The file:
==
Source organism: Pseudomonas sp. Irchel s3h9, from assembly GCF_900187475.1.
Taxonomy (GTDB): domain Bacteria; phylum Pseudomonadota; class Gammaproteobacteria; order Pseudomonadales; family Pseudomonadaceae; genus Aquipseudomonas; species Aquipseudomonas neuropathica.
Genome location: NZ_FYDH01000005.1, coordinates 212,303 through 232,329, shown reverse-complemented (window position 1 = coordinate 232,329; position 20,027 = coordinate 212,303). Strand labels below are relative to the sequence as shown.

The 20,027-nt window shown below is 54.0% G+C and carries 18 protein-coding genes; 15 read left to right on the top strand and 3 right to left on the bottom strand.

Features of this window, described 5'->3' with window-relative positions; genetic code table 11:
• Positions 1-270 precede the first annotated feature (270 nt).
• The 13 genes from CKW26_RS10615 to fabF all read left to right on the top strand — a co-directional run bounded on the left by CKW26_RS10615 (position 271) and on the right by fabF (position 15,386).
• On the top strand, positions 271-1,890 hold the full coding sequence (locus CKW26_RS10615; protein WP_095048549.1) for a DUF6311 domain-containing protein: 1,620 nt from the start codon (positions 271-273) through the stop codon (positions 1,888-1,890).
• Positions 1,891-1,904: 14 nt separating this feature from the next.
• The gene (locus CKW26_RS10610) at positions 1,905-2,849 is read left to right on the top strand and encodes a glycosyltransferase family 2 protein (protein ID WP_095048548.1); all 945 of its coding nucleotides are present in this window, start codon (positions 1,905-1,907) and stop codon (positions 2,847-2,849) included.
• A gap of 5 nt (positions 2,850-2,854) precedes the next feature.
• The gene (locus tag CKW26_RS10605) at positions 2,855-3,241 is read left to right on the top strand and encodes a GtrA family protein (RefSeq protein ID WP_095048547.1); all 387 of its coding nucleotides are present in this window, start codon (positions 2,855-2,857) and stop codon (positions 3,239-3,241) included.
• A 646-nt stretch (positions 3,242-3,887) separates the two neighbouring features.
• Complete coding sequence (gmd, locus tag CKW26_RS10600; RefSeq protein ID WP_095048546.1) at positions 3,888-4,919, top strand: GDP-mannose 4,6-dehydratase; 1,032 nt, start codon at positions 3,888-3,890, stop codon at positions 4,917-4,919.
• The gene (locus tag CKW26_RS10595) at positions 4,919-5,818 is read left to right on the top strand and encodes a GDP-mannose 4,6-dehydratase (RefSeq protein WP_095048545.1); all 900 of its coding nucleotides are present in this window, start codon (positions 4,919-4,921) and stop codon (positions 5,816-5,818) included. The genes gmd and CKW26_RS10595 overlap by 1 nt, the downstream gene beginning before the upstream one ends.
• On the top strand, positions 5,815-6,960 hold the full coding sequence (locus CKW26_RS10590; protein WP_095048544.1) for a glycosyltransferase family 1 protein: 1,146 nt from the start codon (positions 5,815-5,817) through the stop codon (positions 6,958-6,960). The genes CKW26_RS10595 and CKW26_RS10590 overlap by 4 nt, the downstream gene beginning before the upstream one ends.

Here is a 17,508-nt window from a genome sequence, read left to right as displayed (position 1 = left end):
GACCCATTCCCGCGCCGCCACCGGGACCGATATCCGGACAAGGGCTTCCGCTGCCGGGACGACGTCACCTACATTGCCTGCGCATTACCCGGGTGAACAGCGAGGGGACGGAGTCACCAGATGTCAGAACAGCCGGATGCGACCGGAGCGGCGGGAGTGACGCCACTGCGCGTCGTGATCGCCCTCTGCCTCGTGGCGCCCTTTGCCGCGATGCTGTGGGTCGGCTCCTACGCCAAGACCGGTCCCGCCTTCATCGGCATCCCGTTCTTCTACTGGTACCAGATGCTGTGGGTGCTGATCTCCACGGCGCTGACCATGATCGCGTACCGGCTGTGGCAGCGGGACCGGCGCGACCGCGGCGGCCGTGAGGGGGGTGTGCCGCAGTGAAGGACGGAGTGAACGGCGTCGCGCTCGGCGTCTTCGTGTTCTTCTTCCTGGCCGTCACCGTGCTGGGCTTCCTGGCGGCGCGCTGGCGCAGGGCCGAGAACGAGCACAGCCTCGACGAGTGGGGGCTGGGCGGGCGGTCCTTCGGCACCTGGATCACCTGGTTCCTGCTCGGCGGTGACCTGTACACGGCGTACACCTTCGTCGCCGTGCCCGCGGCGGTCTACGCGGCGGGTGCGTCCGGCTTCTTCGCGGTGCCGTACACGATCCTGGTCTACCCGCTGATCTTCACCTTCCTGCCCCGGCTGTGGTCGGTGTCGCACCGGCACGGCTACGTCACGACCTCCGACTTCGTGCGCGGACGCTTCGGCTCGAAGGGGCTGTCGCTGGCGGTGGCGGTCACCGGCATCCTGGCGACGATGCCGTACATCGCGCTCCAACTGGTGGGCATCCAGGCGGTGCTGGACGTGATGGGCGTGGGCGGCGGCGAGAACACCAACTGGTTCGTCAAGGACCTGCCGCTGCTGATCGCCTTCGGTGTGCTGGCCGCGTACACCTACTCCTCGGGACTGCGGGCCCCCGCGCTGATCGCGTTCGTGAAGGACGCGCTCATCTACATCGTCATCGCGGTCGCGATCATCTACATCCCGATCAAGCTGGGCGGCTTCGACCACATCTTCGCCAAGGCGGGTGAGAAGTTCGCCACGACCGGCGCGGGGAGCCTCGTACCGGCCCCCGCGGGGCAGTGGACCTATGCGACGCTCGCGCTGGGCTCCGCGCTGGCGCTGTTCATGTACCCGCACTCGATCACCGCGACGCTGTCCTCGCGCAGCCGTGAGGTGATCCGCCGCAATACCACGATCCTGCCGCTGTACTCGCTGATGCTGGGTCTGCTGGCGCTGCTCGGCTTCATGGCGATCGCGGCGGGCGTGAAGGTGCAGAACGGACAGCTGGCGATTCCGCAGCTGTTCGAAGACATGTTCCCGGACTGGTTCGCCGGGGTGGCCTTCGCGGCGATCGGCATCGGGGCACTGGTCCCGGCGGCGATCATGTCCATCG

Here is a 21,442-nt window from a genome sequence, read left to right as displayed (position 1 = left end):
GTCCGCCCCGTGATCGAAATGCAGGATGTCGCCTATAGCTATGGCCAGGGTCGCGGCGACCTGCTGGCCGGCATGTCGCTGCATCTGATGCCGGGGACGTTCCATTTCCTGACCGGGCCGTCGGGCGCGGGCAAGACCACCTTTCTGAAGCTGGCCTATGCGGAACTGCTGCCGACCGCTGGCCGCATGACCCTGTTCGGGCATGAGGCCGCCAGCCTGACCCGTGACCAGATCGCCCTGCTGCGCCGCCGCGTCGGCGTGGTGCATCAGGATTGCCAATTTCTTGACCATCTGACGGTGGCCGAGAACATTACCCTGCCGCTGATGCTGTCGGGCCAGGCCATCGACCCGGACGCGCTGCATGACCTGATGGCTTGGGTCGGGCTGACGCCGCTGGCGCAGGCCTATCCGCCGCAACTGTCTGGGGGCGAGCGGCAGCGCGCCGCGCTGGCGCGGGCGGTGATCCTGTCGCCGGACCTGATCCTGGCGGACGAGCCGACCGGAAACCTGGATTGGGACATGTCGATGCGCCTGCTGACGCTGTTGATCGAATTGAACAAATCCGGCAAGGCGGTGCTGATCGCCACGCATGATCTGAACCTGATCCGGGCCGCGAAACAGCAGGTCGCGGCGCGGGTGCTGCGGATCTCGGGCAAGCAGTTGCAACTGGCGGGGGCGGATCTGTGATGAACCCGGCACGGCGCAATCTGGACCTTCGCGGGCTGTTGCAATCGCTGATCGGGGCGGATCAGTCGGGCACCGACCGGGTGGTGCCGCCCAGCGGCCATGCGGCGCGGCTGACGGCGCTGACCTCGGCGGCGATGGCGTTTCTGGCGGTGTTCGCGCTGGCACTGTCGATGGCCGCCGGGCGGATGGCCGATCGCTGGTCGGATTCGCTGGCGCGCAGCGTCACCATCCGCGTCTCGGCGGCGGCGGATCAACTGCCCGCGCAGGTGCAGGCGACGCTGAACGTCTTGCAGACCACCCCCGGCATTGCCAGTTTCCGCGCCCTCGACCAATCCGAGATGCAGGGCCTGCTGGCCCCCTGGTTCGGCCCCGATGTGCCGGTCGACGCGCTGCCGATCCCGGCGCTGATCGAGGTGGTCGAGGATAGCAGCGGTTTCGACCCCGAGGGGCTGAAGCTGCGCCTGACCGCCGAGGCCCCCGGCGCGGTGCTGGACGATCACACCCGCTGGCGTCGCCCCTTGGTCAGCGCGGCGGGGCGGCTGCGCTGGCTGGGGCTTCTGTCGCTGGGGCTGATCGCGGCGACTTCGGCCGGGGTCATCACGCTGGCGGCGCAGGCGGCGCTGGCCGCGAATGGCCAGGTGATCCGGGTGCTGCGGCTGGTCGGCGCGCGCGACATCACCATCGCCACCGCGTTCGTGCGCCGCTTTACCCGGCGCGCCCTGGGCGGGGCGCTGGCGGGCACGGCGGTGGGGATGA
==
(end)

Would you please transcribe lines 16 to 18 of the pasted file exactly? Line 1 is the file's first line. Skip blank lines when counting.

• On the top strand, positions 5,815-6,960 hold the full coding sequence (locus CKW26_RS10590; protein WP_095048544.1) for a glycosyltransferase family 1 protein: 1,146 nt from the start codon (positions 5,815-5,817) through the stop codon (positions 6,958-6,960). The genes CKW26_RS10595 and CKW26_RS10590 overlap by 4 nt, the downstream gene beginning before the upstream one ends.

Here is a 17,508-nt window from a genome sequence, read left to right as displayed (position 1 = left end):
GACCCATTCCCGCGCCGCCACCGGGACCGATATCCGGACAAGGGCTTCCGCTGCCGGGACGACGTCACCTACATTGCCTGCGCATTACCCGGGTGAACAGCGAGGGGACGGAGTCACCAGATGTCAGAACAGCCGGATGCGACCGGAGCGGCGGGAGTGACGCCACTGCGCGTCGTGATCGCCCTCTGCCTCGTGGCGCCCTTTGCCGCGATGCTGTGGGTCGGCTCCTACGCCAAGACCGGTCCCGCCTTCATCGGCATCCCGTTCTTCTACTGGTACCAGATGCTGTGGGTGCTGATCTCCACGGCGCTGACCATGATCGCGTACCGGCTGTGGCAGCGGGACCGGCGCGACCGCGGCGGCCGTGAGGGGGGTGTGCCGCAGTGAAGGACGGAGTGAACGGCGTCGCGCTCGGCGTCTTCGTGTTCTTCTTCCTGGCCGTCACCGTGCTGGGCTTCCTGGCGGCGCGCTGGCGCAGGGCCGAGAACGAGCACAGCCTCGACGAGTGGGGGCTGGGCGGGCGGTCCTTCGGCACCTGGATCACCTGGTTCCTGCTCGGCGGTGACCTGTACACGGCGTACACCTTCGTCGCCGTGCCCGCGGCGGTCTACGCGGCGGGTGCGTCCGGCTTCTTCGCGGTGCCGTACACGATCCTGGTCTACCCGCTGATCTTCACCTTCCTGCCCCGGCTGTGGTCGGTGTCGCACCGGCACGGCTACGTCACGACCTCCGACTTCGTGCGCGGACGCTTCGGCTCGAAGGGGCTGTCGCTGGCGGTGGCGGTCACCGGCATCCTGGCGACGATGCCGTACATCGCGCTCCAACTGGTGGGCATCCAGGCGGTGCTGGACGTGATGGGCGTGGGCGGCGGCGAGAACACCAACTGGTTCGTCAAGGACCTGCCGCTGCTGATCGCCTTCGGTGTGCTGGCCGCGTACACCTACTCCTCGGGACTGCGGGCCCCCGCGCTGATCGCGTTCGTGAAGGACGCGCTCATCTACATCGTCATCGCGGTCGCGATCATCTACATCCCGATCAAGCTGGGCGGCTTCGACCACATCTTCGCCAAGGCGGGTGAGAAGTTCGCCACGACCGGCGCGGGGAGCCTCGTACCGGCCCCCGCGGGGCAGTGGACCTATGCGACGCTCGCGCTGGGCTCCGCGCTGGCGCTGTTCATGTACCCGCACTCGATCACCGCGACGCTGTCCTCGCGCAGCCGTGAGGTGATCCGCCGCAATACCACGATCCTGCCGCTGTACTCGCTGATGCTGGGTCTGCTGGCGCTGCTCGGCTTCATGGCGATCGCGGCGGGCGTGAAGGTGCAGAACGGACAGCTGGCGATTCCGCAGCTGTTCGAAGACATGTTCCCGGACTGGTTCGCCGGGGTGGCCTTCGCGGCGATCGGCATCGGGGCACTGGTCCCGGCGGCGATCATGTCCATCG